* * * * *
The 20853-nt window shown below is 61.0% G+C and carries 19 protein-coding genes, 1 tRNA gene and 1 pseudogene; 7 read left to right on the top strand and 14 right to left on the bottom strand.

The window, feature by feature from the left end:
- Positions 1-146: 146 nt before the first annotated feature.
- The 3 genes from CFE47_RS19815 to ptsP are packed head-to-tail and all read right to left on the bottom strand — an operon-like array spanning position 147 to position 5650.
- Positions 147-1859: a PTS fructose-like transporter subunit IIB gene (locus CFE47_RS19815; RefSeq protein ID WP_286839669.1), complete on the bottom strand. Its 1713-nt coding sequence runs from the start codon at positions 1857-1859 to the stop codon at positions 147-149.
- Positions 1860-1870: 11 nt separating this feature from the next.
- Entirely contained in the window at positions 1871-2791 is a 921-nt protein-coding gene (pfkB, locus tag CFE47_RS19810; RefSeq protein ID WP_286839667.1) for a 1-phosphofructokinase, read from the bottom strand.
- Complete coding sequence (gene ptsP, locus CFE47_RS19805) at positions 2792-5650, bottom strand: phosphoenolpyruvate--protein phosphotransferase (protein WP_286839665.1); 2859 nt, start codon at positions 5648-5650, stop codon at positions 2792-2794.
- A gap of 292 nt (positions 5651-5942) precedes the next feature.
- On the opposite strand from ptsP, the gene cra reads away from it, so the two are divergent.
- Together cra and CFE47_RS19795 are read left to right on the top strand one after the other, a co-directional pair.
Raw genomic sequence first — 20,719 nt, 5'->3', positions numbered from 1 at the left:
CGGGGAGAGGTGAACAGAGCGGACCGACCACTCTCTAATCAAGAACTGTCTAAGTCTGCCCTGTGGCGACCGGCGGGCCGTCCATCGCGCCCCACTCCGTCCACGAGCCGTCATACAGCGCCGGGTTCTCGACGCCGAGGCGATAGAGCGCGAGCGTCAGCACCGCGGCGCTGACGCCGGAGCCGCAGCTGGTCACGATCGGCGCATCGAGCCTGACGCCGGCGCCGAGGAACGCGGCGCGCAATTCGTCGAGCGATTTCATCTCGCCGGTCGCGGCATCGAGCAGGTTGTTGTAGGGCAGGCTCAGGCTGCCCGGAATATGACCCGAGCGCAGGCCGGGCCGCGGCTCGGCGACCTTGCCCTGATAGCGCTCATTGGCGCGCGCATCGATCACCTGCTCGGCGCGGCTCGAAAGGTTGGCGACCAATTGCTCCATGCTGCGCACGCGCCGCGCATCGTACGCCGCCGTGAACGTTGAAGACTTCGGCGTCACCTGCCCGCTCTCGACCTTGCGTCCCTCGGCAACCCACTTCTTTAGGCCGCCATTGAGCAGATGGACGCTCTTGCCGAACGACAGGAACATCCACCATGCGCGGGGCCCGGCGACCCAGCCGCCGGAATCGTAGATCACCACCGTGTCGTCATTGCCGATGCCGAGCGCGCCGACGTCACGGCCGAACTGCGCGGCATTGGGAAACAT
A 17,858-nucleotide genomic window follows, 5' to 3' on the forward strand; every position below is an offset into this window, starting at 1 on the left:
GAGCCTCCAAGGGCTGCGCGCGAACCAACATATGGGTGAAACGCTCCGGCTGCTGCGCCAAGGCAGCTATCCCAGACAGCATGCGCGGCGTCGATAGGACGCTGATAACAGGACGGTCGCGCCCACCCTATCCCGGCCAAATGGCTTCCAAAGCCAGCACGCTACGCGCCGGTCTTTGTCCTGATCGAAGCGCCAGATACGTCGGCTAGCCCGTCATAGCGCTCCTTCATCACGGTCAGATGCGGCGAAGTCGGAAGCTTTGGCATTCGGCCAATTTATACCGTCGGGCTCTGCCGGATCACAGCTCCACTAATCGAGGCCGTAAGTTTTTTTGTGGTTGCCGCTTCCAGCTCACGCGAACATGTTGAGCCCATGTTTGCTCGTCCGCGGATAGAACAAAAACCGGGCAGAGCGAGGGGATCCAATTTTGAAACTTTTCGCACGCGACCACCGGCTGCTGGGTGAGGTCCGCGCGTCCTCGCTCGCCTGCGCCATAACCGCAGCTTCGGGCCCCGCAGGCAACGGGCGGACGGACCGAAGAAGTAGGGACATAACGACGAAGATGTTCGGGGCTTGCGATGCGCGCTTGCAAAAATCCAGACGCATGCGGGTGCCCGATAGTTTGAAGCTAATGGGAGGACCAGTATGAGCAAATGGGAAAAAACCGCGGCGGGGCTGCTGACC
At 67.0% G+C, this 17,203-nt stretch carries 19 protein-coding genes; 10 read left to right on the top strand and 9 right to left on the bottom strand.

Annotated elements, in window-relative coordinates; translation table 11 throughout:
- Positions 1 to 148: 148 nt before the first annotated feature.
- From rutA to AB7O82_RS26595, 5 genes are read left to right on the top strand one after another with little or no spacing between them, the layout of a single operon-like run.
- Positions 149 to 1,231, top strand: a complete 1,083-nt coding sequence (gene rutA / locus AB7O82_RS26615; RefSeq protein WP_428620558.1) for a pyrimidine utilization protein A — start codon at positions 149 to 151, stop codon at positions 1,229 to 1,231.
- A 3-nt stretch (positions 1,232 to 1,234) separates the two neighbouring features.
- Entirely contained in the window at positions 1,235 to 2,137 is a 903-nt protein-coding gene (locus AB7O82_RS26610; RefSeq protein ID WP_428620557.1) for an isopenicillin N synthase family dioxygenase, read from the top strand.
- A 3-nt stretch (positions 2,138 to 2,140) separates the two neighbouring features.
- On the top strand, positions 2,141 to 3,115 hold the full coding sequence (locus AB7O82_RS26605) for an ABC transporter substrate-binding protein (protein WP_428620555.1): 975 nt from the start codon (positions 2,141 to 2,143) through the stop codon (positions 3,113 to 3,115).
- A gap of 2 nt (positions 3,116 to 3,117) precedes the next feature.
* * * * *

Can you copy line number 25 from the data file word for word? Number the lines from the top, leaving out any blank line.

- A gap of 2 nt (positions 3,116 to 3,117) precedes the next feature.